Ralph makes change in the register and goes around the desk into the lobby. The boy follows him to the machine. He takes hold of Ralph's pant leg and stares silently as the cup drops down and fills. The woman wanders over to the green vinyl chairs, set in a circle around a worn coffee table, and sits down. She lifts a magazine and crosses one slim leg over the other, frowning at the no smoking sign on the wall. Ralph distributes the coffees and hot chocolate. As the few remaining members drift out from the locker rooms, the woman, unlit cigarette in mouth, stares at them with narrowed eyes. The boy follows Ralph as he makes a quick tour of the offices in back, making sure doors and windows are locked. The boy slips his hand into Ralph's and as he holds the tiny, cool little hand, he wishes he could do some finer thing.

With his ribs taped tightly, Ralph rises stiffly from the examining table. The doctor and nurse help him back into his shirt, and the nurse kisses him on the cheek and ushers him into the waiting room where a small entourage rises and cheers him as he wobbles forward. They offer to see him home, but what he really wants is tequila, he tells them. His request is greeted with a chorus of approval and he is taken up by his new friends and escorted to a cantina near the square, where he drinks icy Tecate beer and shots of José Cuervo, and his newfound best friends embrace him again and again.

    Later, he will dimly recall making fervid offers to take his friends to a ranch in Montana where they would live off the land and practice medieval chivalry. "You will need English lessons, Juan," he recalls himself saying to one particularly affectionate but incoherent man who kept putting him in headlocks and lowering his nose to the bar.

    A bloody sunset glows over the ancient mountain town as he stumbles out the swinging cantina doors; he is on the march again with his entourage, this time slipping through the barricades back into the square where the bulls, at last thoroughly pissed off, have gone into higher gear and are managing to hook a few overconfident young campesinos in the seats of their jeans.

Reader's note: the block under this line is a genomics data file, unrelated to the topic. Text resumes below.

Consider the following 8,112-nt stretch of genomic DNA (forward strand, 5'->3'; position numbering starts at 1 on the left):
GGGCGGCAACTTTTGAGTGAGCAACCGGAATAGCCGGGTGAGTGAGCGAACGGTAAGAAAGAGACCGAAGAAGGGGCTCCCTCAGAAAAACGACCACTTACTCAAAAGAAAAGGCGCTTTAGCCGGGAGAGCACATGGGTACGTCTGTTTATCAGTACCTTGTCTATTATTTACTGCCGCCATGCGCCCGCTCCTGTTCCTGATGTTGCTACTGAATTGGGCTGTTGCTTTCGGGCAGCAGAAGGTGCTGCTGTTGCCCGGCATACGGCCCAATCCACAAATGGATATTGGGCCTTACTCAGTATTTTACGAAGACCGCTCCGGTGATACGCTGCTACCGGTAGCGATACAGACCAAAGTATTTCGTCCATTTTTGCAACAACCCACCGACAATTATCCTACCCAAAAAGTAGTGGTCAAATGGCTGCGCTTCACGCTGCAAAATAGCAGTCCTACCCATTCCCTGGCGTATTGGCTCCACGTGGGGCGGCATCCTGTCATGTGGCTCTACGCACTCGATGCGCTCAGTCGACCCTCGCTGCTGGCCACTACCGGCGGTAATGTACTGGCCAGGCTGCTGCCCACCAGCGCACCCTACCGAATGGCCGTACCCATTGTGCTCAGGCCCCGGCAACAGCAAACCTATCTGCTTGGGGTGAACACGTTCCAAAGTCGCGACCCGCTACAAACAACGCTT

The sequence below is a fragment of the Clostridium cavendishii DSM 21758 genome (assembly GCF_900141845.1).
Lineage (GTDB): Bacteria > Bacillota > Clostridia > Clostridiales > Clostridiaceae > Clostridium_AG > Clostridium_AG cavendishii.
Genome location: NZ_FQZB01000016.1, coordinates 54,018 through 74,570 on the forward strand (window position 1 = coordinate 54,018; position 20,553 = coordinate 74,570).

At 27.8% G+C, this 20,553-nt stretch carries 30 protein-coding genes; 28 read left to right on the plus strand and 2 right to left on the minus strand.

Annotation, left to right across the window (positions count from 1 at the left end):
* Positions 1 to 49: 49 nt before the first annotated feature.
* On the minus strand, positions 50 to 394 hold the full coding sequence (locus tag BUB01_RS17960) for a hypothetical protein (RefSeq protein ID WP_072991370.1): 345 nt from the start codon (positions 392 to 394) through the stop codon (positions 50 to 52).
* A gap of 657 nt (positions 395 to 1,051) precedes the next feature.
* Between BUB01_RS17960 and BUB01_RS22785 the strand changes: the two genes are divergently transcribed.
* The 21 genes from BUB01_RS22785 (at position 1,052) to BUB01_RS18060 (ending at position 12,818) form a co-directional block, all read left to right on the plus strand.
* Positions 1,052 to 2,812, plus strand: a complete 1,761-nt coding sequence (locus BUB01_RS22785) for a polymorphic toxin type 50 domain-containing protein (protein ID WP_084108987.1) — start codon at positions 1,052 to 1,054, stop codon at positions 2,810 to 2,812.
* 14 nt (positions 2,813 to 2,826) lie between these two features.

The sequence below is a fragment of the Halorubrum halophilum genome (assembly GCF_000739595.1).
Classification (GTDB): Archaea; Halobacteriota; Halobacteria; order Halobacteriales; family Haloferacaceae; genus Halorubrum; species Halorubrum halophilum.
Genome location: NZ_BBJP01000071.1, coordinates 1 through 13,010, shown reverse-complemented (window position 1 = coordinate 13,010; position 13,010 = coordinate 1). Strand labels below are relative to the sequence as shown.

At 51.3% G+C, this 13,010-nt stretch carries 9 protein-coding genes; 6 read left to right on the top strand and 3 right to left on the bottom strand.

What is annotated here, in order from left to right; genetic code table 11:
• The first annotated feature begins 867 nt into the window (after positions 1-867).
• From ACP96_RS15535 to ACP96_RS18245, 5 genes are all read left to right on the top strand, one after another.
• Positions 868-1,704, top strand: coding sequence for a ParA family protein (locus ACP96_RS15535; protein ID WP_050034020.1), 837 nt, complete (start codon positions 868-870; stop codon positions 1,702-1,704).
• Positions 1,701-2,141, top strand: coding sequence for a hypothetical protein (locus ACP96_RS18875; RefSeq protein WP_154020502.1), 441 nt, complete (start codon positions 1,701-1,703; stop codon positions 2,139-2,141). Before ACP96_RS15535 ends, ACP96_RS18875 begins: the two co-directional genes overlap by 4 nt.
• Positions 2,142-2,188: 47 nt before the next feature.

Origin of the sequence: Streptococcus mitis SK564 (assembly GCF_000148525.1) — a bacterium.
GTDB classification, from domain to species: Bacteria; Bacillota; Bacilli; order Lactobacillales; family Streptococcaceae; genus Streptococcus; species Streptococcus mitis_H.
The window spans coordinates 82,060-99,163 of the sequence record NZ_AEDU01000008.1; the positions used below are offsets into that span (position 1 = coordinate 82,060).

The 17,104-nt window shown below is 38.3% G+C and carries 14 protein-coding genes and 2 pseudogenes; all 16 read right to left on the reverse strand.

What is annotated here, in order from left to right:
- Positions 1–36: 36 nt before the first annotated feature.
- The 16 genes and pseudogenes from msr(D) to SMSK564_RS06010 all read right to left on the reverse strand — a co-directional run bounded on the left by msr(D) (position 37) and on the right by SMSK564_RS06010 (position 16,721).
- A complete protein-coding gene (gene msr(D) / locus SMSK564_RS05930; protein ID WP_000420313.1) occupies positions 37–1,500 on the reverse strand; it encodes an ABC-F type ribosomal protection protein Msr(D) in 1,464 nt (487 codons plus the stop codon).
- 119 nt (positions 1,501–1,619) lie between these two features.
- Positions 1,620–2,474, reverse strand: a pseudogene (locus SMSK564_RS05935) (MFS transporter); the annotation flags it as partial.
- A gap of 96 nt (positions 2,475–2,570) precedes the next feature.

For what seems like hours then, but what must have been, in reality, only a few glorious minutes, he experiences what feels like saintliness. The bulls cannot hurt him. They charge at him and he stands motionless; at the last moment, he gives a sweep of his hands and sends them veering away. When he sees anyone in trouble, a bull moving in, he glides over and with a light touch on the rump turns the bull aside. The townsfolk scream his glory, a great roar rising from behind the barricades. They scream the only name they know for him: "Gringo! El Gringo!" Sombreros fly his way, coins, roses; a beer can bounces off the side of his head.

But back at the Y, saintliness is in short supply. The man is running out of motels to call and it is nearing midnight. The Y will close in ten minutes. Only a diehard weightlifter or two remain somewhere in the dank bowels of the building.

    It is time for the nightly closing announcement, which Ralph amends from night to night. Over the intercom system, his voice echoes back at him, "Another night at the Y is fast drawing to a close. Prepare to go forth, repaired of body, mind, and spirit...."

    The man pauses with his finger on the Yellow Pages and gives him a pained smile. Turning, the man signals to his wife, who rises wearily from her chair and joins him. The boy, who has been staring mesmerized through the plate glass doors at the silent blue swimming pool, comes over and leans his sleepy head against his mother's legs. The man closes the phone book and says to his family, "Looks like we'll rest up in the truck tonight." His voice is a dry whisper, "We can run the engine enough to keep warm."

    The woman nods, her lips forming a tight line, and Ralph notes that she is not blaming the man, or trying to make him feel worse, which somehow makes him feel sorrier for them. He thinks again of inviting them to his home for the night, but is silent. The boy presses himself tighter against his mother's legs. The man shuts his eyes for a long moment, rubbing the back of his neck and swinging his head like a tired old bull. When he opens his eyes and stares across the front desk at Ralph, he looks amazed to discover himself here, at this moment in time. Slowly, he sticks his hand out across the counter and Ralph grasps it. The man's hand is dry and rough. He shakes without force. "Thank you, sir. You were real helpful. We thank you."

    "I wish I could help, but—"

    "We'll be okay." The woman's blunt tone silences him. She kneels, pulls her son's hood up and ties the drawstring. Though he is old enough to walk alone, she cradles him and hoists him to her chest.